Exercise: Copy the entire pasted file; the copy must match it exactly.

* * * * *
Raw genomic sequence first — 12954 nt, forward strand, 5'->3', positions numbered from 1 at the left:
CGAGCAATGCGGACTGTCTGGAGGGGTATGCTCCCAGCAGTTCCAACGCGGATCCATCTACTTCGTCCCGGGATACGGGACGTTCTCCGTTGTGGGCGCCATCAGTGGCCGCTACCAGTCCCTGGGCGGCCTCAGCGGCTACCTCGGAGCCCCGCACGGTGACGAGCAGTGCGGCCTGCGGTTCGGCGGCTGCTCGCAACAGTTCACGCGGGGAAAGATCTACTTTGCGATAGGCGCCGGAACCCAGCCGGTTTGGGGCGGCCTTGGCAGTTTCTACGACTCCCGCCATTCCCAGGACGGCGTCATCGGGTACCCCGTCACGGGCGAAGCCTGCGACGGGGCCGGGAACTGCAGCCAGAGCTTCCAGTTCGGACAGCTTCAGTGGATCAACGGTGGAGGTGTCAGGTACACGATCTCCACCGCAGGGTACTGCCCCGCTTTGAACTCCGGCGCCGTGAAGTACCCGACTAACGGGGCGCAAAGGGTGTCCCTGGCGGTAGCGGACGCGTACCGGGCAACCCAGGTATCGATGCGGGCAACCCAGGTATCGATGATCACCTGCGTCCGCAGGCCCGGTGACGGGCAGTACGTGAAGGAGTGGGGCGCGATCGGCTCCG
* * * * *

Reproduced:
Raw genomic sequence first — 12954 nt, forward strand, 5'->3', positions numbered from 1 at the left:
CGAGCAATGCGGACTGTCTGGAGGGGTATGCTCCCAGCAGTTCCAACGCGGATCCATCTACTTCGTCCCGGGATACGGGACGTTCTCCGTTGTGGGCGCCATCAGTGGCCGCTACCAGTCCCTGGGCGGCCTCAGCGGCTACCTCGGAGCCCCGCACGGTGACGAGCAGTGCGGCCTGCGGTTCGGCGGCTGCTCGCAACAGTTCACGCGGGGAAAGATCTACTTTGCGATAGGCGCCGGAACCCAGCCGGTTTGGGGCGGCCTTGGCAGTTTCTACGACTCCCGCCATTCCCAGGACGGCGTCATCGGGTACCCCGTCACGGGCGAAGCCTGCGACGGGGCCGGGAACTGCAGCCAGAGCTTCCAGTTCGGACAGCTTCAGTGGATCAACGGTGGAGGTGTCAGGTACACGATCTCCACCGCAGGGTACTGCCCCGCTTTGAACTCCGGCGCCGTGAAGTACCCGACTAACGGGGCGCAAAGGGTGTCCCTGGCGGTAGCGGACGCGTACCGGGCAACCCAGGTATCGATGCGGGCAACCCAGGTATCGATGATCACCTGCGTCCGCAGGCCCGGTGACGGGCAGTACGTGAAGGAGTGGGGCGCGATCGGCTCCG